The kidnappings began in the spring of 1811.
Jesse Daniel and Claiborne Griffin both appeared before the court during the July 1812 term. They each accused the other of vicious assault and abductions. The first case, Claiborne Griffin vs Jesse Daniel, alleges that March 1811, Jesse Daniel came upon Claiborne Griffin with “clubs, swords, and staves,” and did “beat wound, imprison and evil beat him.”
Daniel then dragged Griffin back to his home where he imprisoned him “without an reasonable cause and contrary to law,” for about a day.
This assault takes on significant context when considering the very next suit. For, Jesse Daniel responded to Claiborne Griffin with a case of his own. In early 1811, Griffin apparently came up from a place called “Bever about four miles below Twickenham” with “swords, staves & al.” Now, other cases from this time period describe a simple geography around modern day Huntsville, with areas known primarily by simple descriptors like Hickory Flat or “the beaver dam fork.” So it might be that Griffin lived by a creek just south of Huntsville/Twickenham.
Either way he arrived in town with his swords and set to kidnapping the “goods and chattels” of Jesse Daniel – four slaves named Nancy, Rachel, Abaline, and a fourth whose name was probably Arlotin. They all went to “Bever” for about a day before Daniel came to collect.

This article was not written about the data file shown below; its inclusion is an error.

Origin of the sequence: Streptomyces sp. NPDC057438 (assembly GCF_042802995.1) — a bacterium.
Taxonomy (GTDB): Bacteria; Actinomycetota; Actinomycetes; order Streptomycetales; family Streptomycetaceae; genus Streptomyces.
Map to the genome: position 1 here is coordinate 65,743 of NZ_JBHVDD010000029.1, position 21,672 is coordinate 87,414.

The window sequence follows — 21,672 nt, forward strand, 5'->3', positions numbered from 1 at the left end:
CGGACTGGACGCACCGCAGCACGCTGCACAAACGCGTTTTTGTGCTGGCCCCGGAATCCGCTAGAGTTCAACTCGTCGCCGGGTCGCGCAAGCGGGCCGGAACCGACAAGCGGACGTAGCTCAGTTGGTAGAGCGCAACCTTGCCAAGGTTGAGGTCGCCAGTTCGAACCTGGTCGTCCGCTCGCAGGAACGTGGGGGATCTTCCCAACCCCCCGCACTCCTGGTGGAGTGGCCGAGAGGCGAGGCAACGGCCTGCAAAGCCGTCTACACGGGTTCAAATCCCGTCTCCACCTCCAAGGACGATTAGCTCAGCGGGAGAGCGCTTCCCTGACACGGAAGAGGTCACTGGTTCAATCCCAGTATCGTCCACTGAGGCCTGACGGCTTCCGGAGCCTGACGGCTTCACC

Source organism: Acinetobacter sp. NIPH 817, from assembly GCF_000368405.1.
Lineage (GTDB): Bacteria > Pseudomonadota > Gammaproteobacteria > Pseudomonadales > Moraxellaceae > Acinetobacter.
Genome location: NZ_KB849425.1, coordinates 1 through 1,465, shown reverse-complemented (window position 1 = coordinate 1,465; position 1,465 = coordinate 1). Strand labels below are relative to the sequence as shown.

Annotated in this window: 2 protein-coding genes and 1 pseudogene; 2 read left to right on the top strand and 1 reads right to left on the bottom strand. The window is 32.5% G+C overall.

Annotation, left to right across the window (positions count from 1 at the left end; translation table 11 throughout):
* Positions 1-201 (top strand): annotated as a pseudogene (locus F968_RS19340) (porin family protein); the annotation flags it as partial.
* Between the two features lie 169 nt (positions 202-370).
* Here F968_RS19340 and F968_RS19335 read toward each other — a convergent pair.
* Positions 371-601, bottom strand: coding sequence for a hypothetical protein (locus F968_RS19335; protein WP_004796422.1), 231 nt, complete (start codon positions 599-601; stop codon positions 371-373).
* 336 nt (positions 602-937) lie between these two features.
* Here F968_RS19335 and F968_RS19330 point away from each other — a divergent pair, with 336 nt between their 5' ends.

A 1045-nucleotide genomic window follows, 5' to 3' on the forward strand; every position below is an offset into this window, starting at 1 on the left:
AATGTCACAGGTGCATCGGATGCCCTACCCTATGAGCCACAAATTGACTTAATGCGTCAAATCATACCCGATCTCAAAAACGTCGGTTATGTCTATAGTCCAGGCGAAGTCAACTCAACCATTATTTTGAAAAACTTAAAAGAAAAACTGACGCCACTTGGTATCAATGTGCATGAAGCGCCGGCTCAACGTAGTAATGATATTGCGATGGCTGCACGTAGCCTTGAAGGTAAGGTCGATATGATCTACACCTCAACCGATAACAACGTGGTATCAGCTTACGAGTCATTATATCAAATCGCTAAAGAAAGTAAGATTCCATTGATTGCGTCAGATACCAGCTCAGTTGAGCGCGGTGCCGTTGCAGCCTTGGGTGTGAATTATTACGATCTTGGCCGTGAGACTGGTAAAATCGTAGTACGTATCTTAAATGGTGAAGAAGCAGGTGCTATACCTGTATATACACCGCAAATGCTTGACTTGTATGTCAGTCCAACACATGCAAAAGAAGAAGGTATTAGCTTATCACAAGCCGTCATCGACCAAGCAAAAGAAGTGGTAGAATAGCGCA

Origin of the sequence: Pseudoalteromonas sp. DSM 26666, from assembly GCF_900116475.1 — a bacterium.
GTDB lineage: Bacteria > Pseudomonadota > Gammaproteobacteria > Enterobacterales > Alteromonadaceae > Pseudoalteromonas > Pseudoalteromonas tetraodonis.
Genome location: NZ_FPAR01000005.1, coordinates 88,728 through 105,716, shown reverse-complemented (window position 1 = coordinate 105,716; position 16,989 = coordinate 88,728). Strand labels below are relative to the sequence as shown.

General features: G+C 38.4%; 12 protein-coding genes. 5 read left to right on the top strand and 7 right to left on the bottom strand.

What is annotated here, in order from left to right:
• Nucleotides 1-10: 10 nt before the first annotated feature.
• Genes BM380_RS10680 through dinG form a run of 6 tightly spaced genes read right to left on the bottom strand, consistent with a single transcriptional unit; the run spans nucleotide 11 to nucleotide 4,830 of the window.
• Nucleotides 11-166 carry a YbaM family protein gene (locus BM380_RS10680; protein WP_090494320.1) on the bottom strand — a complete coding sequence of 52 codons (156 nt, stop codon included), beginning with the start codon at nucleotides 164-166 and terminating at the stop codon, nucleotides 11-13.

In light of the original raid, and the violence typical of the time and place, it was almost expected that Jesse Daniel would fall upon Claiborne Griffin until “his life was greatly despaired of.”
The first jury found Daniel not guilty and the second ruled that Griffin owed him $87 for his troubles.
Claiborne Griffin vs. Jesse Daniel, Madison County Court Record Book 1811-1813. p. 72-73 (1812).
Jesse Daniel vs. Claiborne Griffin, Madison County Court Record Book 1811-1813. p. 73 (1812).
William Kavanaugh vs. Thomas Patterson, Madison County Court Record Book 1811-1813. p. 92-94 (1812).